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Rehearsal Dinner Etiquette Essentials



It is customary to hold a rehearsal dinner the day prior to a wedding. While a smaller event than the reception itself, the rehearsal dinner can turn out to be a fairly major deal in its own right. As with anything wedding related, rehearsal dinners have a set of manners surrounding them. Before you begin planning your pre-wedding dinner, brush up on the essentials of rehearsal dinner manners here.

The Groom’s Family Traditionally Hosts: People often wonder that must throw the rehearsal dinner, and traditionally it has become the duty of the groom’s family. They are normally the ones to reserve the distance, issue invitations, arrange for decorations, and pay the invoice for your celebration. However, it’s very important to understand two things: first of all, this habit started back when the bride’s family paid for all the wedding arrangements; when the couple is old and hosting their own wedding if the groom’s family is chipping in to the reception, it may work out that somebody else hosts the rehearsal rooms Toronto. Point number two is that no one is obligated to throw a party in someone else’s honor. If the groom’s parents do not offer to sponsor a pre-wedding celebration, then they surely should not be pushed into it.

The Guest List: At the very minimum, the rehearsal dinner should include all the men and women that were involved in the actual rehearsal, and their spouses or significant others. Other immediate relatives such as grandparents, grandparents, and frequently aunts, uncles, and cousins must also make the guest list. Etiquette has stated that out-of-town guests that came the afternoon before the wedding should also be invited to the dinner, however this habit is no more so rigorously observed. The reason is that at many weddings these days, nearly all the guests have traveled in, and the pre-wedding dinner would end up being as large as the wedding itself. If you would like to add as many out-of-towners as possible (that is a very gracious impulse), you could do this by hosting a wedding welcome celebration in lieu of an intimate rehearsal dinner. To keep costs manageable, the welcome party may be more of a cocktail party than a full meal.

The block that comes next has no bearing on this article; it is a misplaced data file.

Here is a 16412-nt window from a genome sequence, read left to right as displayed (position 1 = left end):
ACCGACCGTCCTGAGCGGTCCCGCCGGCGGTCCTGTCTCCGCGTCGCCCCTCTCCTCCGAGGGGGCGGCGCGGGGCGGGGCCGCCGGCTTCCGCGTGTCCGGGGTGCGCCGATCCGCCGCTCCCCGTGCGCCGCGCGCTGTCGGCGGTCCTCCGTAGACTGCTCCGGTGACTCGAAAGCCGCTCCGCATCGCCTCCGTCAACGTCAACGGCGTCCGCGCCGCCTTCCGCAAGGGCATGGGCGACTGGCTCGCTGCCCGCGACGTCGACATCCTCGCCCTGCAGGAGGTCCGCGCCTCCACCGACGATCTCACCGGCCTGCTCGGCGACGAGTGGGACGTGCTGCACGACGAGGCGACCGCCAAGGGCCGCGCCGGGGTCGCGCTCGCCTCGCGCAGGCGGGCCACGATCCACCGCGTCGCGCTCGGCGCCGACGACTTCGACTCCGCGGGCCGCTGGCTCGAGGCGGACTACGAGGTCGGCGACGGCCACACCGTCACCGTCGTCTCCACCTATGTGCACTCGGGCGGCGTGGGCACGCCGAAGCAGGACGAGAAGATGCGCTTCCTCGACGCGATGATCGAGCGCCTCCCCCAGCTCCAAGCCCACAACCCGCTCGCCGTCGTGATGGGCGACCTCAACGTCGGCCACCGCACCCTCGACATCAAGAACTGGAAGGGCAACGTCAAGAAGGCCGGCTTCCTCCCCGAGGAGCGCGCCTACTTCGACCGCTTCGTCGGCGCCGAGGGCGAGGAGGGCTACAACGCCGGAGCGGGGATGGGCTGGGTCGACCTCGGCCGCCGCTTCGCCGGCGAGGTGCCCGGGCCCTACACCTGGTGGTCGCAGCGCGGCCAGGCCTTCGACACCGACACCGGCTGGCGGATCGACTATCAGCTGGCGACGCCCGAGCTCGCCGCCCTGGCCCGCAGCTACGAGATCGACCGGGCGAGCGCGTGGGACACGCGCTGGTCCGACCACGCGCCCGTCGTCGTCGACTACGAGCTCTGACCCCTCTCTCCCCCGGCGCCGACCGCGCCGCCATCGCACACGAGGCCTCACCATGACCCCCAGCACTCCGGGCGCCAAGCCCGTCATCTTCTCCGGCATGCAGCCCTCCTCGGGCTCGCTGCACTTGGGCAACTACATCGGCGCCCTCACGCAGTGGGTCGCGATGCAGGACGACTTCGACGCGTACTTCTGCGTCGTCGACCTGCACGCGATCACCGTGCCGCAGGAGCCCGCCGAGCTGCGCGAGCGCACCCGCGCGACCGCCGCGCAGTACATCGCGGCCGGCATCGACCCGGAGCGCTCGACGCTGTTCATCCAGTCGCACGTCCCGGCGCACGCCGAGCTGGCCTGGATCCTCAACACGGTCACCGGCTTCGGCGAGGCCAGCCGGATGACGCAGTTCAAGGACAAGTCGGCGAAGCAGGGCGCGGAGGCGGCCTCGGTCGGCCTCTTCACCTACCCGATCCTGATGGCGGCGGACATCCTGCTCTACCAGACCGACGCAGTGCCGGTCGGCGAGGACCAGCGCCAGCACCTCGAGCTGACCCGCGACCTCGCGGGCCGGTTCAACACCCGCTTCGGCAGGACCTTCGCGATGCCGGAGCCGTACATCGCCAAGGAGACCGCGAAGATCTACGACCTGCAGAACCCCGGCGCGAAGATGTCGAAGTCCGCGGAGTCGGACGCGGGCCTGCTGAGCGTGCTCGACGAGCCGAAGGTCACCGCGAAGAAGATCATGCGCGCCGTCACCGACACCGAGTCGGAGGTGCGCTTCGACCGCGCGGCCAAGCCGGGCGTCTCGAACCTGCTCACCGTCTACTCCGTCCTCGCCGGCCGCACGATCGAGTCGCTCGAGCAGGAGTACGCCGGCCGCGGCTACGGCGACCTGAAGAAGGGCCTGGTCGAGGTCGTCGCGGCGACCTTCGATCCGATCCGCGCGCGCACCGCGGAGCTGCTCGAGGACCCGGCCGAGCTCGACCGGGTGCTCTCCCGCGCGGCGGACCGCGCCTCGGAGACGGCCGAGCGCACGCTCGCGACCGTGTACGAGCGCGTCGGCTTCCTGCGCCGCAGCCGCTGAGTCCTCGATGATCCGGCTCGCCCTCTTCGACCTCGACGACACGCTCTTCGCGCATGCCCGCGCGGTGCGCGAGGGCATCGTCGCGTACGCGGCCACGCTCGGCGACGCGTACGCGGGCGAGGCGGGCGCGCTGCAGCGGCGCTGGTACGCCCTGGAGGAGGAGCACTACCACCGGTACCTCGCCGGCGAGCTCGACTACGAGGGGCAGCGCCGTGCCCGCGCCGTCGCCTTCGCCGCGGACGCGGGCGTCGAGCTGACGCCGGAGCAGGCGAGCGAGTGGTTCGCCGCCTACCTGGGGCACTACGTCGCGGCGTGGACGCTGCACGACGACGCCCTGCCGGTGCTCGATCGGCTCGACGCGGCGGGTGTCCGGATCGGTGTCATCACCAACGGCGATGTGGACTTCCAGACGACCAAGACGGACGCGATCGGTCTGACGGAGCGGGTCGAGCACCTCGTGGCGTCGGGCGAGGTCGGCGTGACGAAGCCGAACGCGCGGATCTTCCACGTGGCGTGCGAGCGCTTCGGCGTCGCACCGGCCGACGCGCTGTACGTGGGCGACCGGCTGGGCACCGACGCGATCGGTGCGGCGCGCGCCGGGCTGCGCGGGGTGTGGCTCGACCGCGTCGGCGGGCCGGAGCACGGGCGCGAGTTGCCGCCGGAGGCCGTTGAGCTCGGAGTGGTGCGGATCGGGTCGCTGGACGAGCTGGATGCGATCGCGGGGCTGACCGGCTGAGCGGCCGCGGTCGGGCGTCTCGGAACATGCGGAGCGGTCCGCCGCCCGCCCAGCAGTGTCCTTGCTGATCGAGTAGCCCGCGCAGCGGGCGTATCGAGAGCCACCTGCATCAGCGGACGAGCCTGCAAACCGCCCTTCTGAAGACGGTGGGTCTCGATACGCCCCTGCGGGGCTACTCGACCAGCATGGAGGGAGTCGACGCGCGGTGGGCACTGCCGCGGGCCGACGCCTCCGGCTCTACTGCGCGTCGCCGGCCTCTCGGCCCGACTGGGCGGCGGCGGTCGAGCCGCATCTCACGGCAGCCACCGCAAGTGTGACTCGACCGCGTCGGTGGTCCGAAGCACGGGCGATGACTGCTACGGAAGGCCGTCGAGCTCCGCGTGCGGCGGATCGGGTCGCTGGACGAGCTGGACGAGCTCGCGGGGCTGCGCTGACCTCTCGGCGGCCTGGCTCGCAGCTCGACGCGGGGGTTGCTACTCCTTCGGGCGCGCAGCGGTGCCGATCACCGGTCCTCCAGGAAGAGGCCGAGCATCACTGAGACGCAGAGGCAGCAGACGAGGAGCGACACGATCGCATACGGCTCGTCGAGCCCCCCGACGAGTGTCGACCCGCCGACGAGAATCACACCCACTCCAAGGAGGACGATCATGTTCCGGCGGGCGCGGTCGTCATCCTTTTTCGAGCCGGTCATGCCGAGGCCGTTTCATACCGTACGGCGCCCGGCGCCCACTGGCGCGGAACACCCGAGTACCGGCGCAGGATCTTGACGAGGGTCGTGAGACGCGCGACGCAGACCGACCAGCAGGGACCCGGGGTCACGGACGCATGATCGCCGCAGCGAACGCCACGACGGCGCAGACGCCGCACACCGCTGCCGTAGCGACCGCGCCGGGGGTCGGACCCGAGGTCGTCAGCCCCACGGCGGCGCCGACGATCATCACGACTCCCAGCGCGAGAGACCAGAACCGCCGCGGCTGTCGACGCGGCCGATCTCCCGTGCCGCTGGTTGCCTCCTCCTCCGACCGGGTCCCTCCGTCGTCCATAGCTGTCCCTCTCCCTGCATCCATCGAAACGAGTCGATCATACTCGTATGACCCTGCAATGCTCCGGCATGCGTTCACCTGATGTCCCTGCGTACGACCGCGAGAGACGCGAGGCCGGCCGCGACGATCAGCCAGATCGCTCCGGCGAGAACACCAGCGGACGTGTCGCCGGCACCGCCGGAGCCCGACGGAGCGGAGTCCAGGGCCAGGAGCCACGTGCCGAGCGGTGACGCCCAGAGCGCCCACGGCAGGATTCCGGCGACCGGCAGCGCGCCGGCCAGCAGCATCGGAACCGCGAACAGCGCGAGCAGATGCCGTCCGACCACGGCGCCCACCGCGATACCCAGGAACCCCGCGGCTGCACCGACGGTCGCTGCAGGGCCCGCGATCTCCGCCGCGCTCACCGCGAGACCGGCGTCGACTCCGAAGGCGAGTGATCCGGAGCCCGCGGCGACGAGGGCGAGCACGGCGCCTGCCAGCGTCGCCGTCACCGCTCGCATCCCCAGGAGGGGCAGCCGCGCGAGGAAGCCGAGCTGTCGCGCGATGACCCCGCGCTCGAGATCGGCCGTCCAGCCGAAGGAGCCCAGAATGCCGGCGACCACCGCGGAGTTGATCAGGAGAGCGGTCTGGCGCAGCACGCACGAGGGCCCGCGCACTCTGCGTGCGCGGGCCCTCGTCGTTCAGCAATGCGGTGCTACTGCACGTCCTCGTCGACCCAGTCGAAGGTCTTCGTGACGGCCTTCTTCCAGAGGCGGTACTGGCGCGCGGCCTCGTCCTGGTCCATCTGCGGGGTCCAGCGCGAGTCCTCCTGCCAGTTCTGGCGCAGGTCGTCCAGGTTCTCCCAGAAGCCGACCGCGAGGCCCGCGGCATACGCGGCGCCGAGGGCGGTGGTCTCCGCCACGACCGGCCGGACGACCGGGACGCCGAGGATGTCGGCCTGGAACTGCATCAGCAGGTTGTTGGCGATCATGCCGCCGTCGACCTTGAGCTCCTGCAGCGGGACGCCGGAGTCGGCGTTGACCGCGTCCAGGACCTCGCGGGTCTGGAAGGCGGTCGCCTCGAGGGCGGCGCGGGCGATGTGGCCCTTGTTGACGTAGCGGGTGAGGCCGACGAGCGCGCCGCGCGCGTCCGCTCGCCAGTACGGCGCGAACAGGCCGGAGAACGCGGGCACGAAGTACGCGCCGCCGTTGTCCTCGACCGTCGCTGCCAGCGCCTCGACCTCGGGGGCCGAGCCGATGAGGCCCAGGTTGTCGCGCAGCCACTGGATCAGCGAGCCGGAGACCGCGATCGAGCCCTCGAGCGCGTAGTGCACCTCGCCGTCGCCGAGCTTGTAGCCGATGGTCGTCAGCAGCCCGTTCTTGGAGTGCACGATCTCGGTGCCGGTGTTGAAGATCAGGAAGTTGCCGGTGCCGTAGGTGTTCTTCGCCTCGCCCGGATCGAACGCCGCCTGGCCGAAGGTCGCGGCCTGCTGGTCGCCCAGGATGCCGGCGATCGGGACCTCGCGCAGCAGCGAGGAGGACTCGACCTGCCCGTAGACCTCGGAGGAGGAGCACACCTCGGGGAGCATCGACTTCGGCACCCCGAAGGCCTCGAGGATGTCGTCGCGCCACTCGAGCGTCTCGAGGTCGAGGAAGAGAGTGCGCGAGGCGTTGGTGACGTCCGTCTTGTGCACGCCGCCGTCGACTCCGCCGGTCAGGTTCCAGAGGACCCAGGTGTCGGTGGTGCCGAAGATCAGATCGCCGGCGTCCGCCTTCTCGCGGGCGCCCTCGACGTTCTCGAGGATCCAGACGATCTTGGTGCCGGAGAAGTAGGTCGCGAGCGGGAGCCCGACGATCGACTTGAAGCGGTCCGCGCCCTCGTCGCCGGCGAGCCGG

The Toasts: As the traditional server of this pre-wedding meal, it is customary for the father of the groom to open the dinner with a toast to the groom and bride. Throughout his speech the groom’s dad will normally thank everyone for making the trip, tell the bride how delighted he’s and the groom’s mother are to welcome her to their family, and say a couple of kind words needing the couple much future happiness. Anyone who wants to follow suit after the groom’s dad is advised to say a few words. It is smart to do the addresses early in the evening before people get too many beverages in them!

General Party Etiquette: The rehearsal dinner is an occasion for each the folks directly involved in the wedding, so it’s not the ideal time to hand out groomsmen and bridesmaid gifts. Bridesmaid presents are best presented at a special girls’ luncheon held two days before the wedding. One of the main reasons to have a pre-wedding dinner is to allow the bride and groom’s families to get to know each other a little better before the main event. All guests should make an effort to mingle and chat with members of the other family. Last but not least, the bride and groom need to make sure that they are refreshed and ready to go the next day, so they should take care not to get too”in the cups” on the wedding eve. The bride will continually be excused for excusing herself to receive her beauty sleep after dessert, even if the rest of the guests at the rehearsal dinner show no signs of slowing down. Unlike the wedding reception, the departure of the bride and groom out of the pre-wedding party doesn’t necessarily indicate the end of the occasion.

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